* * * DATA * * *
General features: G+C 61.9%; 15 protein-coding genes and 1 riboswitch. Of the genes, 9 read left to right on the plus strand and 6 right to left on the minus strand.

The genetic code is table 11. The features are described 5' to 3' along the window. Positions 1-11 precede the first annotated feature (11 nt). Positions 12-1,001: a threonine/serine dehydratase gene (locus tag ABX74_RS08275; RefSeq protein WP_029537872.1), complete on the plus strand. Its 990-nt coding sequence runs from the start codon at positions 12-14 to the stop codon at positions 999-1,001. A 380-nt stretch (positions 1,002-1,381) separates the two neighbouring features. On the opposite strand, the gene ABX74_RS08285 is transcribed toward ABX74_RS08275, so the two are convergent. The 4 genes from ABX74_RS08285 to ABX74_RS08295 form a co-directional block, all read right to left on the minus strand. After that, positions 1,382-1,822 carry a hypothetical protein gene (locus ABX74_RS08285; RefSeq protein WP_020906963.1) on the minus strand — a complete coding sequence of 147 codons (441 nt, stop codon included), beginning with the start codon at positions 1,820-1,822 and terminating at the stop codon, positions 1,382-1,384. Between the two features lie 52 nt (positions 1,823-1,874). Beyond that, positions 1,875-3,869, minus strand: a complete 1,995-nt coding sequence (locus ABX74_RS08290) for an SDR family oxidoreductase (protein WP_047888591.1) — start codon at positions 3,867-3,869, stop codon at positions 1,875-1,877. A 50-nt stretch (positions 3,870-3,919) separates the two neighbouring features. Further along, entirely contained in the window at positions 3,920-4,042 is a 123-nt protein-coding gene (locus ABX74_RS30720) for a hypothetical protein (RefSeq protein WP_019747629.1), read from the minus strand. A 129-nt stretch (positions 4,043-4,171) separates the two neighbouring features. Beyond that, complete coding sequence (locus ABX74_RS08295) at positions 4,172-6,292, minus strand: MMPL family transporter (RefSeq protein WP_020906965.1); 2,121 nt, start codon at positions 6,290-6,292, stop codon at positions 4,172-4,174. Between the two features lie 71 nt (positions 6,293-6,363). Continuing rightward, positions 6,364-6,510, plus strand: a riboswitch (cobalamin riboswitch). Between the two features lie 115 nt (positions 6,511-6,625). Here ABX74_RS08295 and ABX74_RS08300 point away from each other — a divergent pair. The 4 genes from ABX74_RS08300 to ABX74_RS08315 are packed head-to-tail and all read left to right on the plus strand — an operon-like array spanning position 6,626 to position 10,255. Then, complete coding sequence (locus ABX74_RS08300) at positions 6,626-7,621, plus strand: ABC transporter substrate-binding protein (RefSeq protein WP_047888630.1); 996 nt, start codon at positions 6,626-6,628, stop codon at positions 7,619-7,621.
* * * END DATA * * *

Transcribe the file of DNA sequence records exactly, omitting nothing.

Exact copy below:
General features: G+C 61.9%; 15 protein-coding genes and 1 riboswitch. Of the genes, 9 read left to right on the plus strand and 6 right to left on the minus strand.

The genetic code is table 11. The features are described 5' to 3' along the window. Positions 1-11 precede the first annotated feature (11 nt). Positions 12-1,001: a threonine/serine dehydratase gene (locus tag ABX74_RS08275; RefSeq protein WP_029537872.1), complete on the plus strand. Its 990-nt coding sequence runs from the start codon at positions 12-14 to the stop codon at positions 999-1,001. A 380-nt stretch (positions 1,002-1,381) separates the two neighbouring features. On the opposite strand, the gene ABX74_RS08285 is transcribed toward ABX74_RS08275, so the two are convergent. The 4 genes from ABX74_RS08285 to ABX74_RS08295 form a co-directional block, all read right to left on the minus strand. After that, positions 1,382-1,822 carry a hypothetical protein gene (locus ABX74_RS08285; RefSeq protein WP_020906963.1) on the minus strand — a complete coding sequence of 147 codons (441 nt, stop codon included), beginning with the start codon at positions 1,820-1,822 and terminating at the stop codon, positions 1,382-1,384. Between the two features lie 52 nt (positions 1,823-1,874). Beyond that, positions 1,875-3,869, minus strand: a complete 1,995-nt coding sequence (locus ABX74_RS08290) for an SDR family oxidoreductase (protein WP_047888591.1) — start codon at positions 3,867-3,869, stop codon at positions 1,875-1,877. A 50-nt stretch (positions 3,870-3,919) separates the two neighbouring features. Further along, entirely contained in the window at positions 3,920-4,042 is a 123-nt protein-coding gene (locus ABX74_RS30720) for a hypothetical protein (RefSeq protein WP_019747629.1), read from the minus strand. A 129-nt stretch (positions 4,043-4,171) separates the two neighbouring features. Beyond that, complete coding sequence (locus ABX74_RS08295) at positions 4,172-6,292, minus strand: MMPL family transporter (RefSeq protein WP_020906965.1); 2,121 nt, start codon at positions 6,290-6,292, stop codon at positions 4,172-4,174. Between the two features lie 71 nt (positions 6,293-6,363). Continuing rightward, positions 6,364-6,510, plus strand: a riboswitch (cobalamin riboswitch). Between the two features lie 115 nt (positions 6,511-6,625). Here ABX74_RS08295 and ABX74_RS08300 point away from each other — a divergent pair. The 4 genes from ABX74_RS08300 to ABX74_RS08315 are packed head-to-tail and all read left to right on the plus strand — an operon-like array spanning position 6,626 to position 10,255. Then, complete coding sequence (locus ABX74_RS08300) at positions 6,626-7,621, plus strand: ABC transporter substrate-binding protein (RefSeq protein WP_047888630.1); 996 nt, start codon at positions 6,626-6,628, stop codon at positions 7,619-7,621.